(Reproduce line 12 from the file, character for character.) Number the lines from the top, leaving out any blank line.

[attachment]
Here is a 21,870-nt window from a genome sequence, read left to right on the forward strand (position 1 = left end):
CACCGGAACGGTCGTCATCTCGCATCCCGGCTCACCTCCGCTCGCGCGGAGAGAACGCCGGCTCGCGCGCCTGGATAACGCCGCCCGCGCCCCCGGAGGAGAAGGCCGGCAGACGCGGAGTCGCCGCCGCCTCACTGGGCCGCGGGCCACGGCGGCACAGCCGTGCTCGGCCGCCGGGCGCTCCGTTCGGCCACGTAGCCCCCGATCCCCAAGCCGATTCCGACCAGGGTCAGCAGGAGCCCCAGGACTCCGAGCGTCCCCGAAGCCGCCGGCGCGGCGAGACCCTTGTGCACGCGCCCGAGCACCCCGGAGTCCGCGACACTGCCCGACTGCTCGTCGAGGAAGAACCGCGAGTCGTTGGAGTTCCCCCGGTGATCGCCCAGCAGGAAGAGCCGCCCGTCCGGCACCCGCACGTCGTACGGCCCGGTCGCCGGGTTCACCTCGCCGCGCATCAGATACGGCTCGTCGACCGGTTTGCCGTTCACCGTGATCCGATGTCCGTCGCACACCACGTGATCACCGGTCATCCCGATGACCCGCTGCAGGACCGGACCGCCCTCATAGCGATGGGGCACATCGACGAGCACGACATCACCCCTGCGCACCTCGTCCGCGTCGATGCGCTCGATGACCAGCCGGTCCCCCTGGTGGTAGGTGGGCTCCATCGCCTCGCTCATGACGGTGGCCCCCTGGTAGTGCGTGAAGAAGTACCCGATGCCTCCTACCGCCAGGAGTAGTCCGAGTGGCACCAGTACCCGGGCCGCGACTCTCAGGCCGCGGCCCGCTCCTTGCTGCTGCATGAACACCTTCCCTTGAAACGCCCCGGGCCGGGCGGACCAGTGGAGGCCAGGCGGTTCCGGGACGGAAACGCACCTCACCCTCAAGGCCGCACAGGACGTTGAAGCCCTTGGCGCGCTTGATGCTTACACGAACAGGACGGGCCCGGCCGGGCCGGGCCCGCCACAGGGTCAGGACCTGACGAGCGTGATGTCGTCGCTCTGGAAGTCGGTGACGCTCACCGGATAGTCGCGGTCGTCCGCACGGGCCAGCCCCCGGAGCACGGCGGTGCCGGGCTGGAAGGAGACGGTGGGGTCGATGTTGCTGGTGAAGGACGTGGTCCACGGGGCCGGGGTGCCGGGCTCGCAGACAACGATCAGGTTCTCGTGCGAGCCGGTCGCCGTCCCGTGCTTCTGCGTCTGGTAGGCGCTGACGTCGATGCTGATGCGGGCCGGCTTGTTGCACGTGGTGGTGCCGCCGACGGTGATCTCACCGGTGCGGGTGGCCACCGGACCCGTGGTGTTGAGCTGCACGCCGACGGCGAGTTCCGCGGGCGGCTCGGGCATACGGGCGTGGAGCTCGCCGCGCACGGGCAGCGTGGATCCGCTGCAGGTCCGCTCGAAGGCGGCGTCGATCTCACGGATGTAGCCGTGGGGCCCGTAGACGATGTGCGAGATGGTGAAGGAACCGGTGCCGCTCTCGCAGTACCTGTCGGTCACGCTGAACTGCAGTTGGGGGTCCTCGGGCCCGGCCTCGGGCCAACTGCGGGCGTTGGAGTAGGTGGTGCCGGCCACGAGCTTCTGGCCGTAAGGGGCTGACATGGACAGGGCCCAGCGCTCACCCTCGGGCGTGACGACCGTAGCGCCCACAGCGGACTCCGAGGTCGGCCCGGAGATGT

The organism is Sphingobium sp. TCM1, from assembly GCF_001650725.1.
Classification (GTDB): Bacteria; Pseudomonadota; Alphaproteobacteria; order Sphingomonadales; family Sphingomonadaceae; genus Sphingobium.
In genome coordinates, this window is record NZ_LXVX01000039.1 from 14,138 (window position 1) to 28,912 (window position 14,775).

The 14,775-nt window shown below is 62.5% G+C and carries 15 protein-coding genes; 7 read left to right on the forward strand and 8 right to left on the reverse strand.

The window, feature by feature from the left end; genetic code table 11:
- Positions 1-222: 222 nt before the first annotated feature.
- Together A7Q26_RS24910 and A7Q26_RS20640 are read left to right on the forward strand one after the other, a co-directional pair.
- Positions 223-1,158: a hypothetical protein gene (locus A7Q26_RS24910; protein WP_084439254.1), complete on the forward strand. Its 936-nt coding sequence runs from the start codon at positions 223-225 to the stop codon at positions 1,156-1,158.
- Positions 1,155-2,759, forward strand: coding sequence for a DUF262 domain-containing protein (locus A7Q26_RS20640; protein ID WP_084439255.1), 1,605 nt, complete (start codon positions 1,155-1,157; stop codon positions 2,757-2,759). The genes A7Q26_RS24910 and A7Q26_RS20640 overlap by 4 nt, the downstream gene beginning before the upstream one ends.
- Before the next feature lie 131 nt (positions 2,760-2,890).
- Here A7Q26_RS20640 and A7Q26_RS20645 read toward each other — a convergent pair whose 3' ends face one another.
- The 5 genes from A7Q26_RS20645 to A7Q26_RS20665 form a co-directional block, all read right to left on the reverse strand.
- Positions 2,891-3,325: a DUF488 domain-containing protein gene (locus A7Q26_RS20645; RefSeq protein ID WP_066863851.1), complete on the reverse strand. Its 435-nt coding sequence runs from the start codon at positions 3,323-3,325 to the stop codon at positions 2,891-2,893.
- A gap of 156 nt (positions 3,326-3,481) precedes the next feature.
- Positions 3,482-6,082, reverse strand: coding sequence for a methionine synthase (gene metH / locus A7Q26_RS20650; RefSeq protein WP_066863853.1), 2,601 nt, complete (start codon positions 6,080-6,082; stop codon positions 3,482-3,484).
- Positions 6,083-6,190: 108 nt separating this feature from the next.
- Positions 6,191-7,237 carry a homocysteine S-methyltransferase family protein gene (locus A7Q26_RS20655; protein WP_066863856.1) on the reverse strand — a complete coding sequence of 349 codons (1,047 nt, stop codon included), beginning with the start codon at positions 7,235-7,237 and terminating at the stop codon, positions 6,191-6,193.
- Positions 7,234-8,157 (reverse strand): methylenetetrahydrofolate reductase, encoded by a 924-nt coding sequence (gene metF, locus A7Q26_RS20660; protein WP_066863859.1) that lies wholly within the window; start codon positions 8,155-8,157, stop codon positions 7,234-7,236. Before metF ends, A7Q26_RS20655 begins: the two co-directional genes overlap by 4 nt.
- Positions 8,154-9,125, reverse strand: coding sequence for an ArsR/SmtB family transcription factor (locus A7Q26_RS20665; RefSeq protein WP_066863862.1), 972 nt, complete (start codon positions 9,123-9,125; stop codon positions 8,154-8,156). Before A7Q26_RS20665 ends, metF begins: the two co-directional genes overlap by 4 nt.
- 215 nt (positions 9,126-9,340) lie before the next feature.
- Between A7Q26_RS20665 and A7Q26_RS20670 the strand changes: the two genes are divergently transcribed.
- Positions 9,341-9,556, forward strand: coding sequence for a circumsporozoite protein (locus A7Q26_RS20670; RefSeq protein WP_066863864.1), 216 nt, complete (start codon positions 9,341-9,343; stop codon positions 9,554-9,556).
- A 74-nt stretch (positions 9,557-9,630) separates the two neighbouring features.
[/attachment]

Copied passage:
- Before the next feature lie 131 nt (positions 2,760-2,890).